McKone and Marcelo Maiolo make a great pair, particularly when it comes to the high intense action and dramatic scenes. McKone’s sense of composition in terms of character placement and posture shines through, making it easy for readers to visualize what’s happening from panel to panel and watch it like it was happening right in front of them. Maiolo makes everything look distinct to ensure nothing gets lost in some of the more crowded panels. The subtle variations on the color to fit more with what’s around it — like how the oranges in the underground facility are slightly muted so they don’t overpower the greens and blues and greys — really make a difference overall. McKone does admirably with the Lobo redesign, but the former Main Man will still be sorely missed.

What Lemire and the team have working for them is the potential of the cast of characters. The heroes on Earth are already working well together — barring the sarcastic comments towards Animal Man’s capability — and the attention given to Hawkman implies he’ll be another interesting factor as well. Don’t expect to be sold completely on the idea of this book, but be prepared to leave with expectations of potential in the story.

Credit: Marvel Comics

Uncanny Avengers #19
Written by Rick Remender
Art by Daniel Acuna
Lettering by Clayton Cowles
Published by Marvel Comics
Review by Justin Partridge, III
‘Rama Rating: 5 out of 10

Ah, time travel. It is at times the bane of a superhero’s existence. At others it is the saving grace of a super team and our universe. Time travel has always been essential to the events of Rick Remender’s Uncanny Avengers, but now it seems that it is the only solution to the seismic events that took place during the ascension of Planet X. A Kang Ex Machina, if you will. But after all the over the top storytelling and extra insane events that have taken place during the last two arc, why has this current arc, cheekily titled Avenge the Earth, felt like such a dour slog?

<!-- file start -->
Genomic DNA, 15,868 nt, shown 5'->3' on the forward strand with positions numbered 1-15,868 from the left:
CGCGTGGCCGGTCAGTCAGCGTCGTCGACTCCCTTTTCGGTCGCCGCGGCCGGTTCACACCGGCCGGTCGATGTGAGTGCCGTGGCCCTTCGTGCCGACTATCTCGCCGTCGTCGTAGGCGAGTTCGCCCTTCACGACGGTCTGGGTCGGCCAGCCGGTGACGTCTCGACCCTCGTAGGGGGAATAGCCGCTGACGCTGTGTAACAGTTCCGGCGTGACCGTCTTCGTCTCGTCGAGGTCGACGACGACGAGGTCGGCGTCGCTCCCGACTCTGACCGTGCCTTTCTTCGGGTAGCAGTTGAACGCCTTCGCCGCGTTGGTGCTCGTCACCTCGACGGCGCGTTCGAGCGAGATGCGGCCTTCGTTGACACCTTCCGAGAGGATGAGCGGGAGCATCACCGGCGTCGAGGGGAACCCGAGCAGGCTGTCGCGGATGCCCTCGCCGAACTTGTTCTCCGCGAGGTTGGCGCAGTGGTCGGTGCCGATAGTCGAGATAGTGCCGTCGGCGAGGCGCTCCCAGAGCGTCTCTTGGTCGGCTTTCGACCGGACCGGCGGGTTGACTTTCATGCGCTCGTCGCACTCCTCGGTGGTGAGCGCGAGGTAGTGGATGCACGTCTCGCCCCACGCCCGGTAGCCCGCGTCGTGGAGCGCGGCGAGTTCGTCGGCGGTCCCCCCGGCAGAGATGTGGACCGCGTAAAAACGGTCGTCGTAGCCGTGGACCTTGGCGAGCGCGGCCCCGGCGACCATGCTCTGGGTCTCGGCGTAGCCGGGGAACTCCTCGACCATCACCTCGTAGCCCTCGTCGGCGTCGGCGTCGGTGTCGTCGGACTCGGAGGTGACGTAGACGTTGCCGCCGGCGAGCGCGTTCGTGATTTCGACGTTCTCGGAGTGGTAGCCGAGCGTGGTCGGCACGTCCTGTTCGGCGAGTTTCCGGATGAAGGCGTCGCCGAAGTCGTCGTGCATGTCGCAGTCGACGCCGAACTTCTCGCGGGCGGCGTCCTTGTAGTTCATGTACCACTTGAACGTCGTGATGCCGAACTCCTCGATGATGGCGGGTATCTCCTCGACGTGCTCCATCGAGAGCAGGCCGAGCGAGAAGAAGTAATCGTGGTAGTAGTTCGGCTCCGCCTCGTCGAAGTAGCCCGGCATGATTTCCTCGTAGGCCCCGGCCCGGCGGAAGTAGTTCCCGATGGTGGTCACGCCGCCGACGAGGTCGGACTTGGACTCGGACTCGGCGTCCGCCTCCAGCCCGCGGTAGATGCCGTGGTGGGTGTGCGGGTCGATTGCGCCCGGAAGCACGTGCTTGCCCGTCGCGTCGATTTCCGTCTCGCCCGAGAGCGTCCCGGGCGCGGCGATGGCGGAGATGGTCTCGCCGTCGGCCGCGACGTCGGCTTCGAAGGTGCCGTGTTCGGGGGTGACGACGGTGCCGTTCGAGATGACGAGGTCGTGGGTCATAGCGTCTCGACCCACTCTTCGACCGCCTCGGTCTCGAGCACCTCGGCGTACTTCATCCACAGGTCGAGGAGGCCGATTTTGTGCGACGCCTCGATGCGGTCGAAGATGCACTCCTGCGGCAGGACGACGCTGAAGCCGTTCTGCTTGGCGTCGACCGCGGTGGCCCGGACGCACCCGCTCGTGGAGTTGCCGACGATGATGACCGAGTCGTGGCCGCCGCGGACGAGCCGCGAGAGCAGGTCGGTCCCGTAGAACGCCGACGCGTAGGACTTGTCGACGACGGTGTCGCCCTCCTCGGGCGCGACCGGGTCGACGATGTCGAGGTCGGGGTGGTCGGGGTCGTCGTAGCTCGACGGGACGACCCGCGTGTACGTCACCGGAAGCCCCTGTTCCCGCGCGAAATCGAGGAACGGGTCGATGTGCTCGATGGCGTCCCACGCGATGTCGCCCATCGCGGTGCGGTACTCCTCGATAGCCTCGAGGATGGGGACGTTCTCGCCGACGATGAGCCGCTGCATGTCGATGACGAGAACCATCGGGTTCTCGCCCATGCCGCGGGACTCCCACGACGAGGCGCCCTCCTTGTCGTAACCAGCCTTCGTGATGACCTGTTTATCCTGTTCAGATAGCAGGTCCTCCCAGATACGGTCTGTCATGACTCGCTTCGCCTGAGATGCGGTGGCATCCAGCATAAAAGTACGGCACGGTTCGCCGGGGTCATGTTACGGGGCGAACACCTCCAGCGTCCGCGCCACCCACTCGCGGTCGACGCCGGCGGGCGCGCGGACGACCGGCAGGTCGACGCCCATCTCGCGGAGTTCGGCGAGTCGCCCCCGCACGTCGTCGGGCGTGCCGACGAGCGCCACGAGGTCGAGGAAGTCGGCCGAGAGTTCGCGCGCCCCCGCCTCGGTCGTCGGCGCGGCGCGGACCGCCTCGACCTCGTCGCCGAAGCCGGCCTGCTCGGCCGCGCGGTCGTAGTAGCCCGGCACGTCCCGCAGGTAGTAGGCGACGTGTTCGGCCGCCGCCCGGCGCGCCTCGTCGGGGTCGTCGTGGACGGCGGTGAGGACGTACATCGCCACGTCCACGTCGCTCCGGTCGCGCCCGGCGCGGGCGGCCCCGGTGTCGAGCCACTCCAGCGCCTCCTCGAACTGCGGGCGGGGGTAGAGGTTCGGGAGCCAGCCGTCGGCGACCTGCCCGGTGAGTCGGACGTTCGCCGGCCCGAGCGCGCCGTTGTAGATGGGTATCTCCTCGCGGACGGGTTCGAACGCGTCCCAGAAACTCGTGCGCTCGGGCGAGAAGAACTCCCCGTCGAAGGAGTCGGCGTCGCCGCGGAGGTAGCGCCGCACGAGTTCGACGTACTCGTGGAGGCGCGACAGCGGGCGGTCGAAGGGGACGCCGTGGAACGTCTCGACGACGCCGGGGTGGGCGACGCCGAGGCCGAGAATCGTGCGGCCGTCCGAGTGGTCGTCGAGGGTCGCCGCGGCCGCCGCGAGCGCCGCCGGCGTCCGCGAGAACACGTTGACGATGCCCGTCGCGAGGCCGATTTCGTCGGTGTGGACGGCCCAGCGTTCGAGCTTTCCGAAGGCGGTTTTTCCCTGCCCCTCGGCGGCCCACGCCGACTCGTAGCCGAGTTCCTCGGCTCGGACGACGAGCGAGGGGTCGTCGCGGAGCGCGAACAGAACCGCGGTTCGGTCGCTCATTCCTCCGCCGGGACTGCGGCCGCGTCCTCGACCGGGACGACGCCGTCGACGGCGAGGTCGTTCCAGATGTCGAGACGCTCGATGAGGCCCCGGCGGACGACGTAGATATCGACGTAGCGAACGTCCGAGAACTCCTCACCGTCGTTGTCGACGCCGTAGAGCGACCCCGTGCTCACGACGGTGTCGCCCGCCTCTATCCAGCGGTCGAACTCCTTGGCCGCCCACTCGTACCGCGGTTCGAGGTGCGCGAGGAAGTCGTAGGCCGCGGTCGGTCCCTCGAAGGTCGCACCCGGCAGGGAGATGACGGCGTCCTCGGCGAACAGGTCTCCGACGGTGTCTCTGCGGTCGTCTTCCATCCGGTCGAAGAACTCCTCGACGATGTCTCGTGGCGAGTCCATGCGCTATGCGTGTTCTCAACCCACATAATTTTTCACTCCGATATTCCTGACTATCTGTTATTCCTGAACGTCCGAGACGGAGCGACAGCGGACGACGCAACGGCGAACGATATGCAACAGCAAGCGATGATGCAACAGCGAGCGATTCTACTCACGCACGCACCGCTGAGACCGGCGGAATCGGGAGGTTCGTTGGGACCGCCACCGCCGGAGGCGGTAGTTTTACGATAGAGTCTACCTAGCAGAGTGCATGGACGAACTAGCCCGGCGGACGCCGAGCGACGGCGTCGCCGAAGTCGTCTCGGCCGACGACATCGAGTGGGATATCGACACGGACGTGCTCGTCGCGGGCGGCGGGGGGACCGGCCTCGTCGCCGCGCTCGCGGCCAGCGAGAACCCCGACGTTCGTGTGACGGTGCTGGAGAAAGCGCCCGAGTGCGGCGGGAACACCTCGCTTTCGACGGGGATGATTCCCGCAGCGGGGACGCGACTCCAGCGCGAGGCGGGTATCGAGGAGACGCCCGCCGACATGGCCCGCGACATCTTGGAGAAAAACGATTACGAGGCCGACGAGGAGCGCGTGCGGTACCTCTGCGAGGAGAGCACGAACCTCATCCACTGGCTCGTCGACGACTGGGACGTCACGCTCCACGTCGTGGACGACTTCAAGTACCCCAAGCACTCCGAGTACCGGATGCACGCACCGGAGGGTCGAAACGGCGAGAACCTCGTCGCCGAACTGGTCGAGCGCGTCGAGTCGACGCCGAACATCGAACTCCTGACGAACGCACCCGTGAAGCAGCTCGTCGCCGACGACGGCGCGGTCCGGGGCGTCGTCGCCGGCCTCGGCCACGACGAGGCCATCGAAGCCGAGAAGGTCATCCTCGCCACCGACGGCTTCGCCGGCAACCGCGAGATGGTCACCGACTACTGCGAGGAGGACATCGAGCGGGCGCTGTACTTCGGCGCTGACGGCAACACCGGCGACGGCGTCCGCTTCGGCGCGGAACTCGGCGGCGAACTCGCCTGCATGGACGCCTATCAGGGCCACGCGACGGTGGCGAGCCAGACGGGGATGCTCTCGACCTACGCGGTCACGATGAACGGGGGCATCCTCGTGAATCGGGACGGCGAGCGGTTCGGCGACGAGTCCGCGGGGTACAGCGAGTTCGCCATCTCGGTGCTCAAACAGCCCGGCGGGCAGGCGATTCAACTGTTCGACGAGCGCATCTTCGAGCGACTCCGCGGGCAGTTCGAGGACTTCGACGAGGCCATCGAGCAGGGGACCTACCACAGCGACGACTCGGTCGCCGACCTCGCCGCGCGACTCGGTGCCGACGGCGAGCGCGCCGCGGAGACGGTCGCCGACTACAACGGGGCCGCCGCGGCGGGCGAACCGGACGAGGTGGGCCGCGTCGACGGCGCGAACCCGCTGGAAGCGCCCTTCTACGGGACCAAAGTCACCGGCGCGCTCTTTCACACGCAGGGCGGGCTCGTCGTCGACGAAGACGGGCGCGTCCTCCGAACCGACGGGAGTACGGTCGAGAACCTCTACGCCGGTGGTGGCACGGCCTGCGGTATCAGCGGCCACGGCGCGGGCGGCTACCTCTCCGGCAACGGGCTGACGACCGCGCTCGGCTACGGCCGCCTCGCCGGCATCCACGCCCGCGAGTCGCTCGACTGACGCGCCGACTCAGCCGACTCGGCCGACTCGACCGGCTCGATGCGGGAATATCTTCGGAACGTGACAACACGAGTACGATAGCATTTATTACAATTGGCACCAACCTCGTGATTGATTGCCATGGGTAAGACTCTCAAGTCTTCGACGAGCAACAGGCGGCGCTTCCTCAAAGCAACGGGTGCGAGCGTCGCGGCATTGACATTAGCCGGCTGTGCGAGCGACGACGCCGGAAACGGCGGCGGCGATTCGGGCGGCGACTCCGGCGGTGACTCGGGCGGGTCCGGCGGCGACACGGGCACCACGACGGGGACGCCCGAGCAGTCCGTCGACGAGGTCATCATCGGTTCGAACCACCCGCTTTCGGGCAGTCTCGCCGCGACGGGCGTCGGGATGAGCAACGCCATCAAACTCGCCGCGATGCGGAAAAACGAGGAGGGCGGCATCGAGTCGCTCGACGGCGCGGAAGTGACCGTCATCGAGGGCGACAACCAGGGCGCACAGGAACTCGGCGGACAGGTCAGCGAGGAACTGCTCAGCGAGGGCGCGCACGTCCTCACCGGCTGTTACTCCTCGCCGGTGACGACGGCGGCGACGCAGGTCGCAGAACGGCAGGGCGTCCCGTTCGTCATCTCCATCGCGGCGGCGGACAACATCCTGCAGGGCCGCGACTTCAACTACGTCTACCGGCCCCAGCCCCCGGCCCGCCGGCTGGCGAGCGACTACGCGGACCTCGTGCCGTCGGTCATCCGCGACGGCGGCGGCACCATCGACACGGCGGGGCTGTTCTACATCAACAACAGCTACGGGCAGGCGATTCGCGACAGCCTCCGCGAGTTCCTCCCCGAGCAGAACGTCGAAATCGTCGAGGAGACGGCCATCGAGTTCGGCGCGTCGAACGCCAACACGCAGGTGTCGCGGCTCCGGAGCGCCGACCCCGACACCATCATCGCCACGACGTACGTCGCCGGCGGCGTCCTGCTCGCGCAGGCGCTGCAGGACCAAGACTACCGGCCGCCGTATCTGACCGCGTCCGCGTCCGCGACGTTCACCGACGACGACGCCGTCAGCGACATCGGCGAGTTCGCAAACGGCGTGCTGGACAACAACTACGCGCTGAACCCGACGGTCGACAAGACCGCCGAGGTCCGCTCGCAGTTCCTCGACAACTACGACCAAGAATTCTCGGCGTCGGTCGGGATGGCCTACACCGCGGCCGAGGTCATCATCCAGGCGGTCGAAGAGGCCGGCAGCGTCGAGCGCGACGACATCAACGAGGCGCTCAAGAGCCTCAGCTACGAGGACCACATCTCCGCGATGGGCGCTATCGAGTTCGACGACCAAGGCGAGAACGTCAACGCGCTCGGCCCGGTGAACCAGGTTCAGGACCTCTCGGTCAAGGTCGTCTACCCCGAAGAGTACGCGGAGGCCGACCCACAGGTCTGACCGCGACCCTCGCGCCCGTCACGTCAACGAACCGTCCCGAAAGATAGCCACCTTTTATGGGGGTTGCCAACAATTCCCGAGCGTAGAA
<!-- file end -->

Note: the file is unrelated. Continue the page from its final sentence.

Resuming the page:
Uncanny Avengers #19 finds a haggard and frustrated Havok striking a deal with Kang and a group of various Marvel heroes and villains assembled from different time streams, along with a battle-scarred Thor, still hungry for revenge. It's here that the fun of issue begins and ends. Remender assembles a team that just the right amount of goofy; a Dethlok-ed version of The Abomination, May Parker from Earth X, as well as Arno Stark, Iron Man 2020. This team looks amazing together, but they seem to only operate on a cosmetic level and are there only as support for Kang (and ultimately to set the time stream right again). Kang convinces Havoc that in order to set things right and erase Planet X from existence, he will have to gather the remaining members of the Avengers Unity Squad, send their minds back in time, and fix the mistakes made the first time around by finally banding together as Avengers. If that sounds familiar, it bloody well should, because it's the exact same plot as Days of Future Past, the famous X-Men storyline and the basis of the new Fox X-film opening this month, except this time Thor is involved. But more important than that, bear in mind that we are 19 issues deep into Uncanny Avengers and we have really yet to see them act as a full team.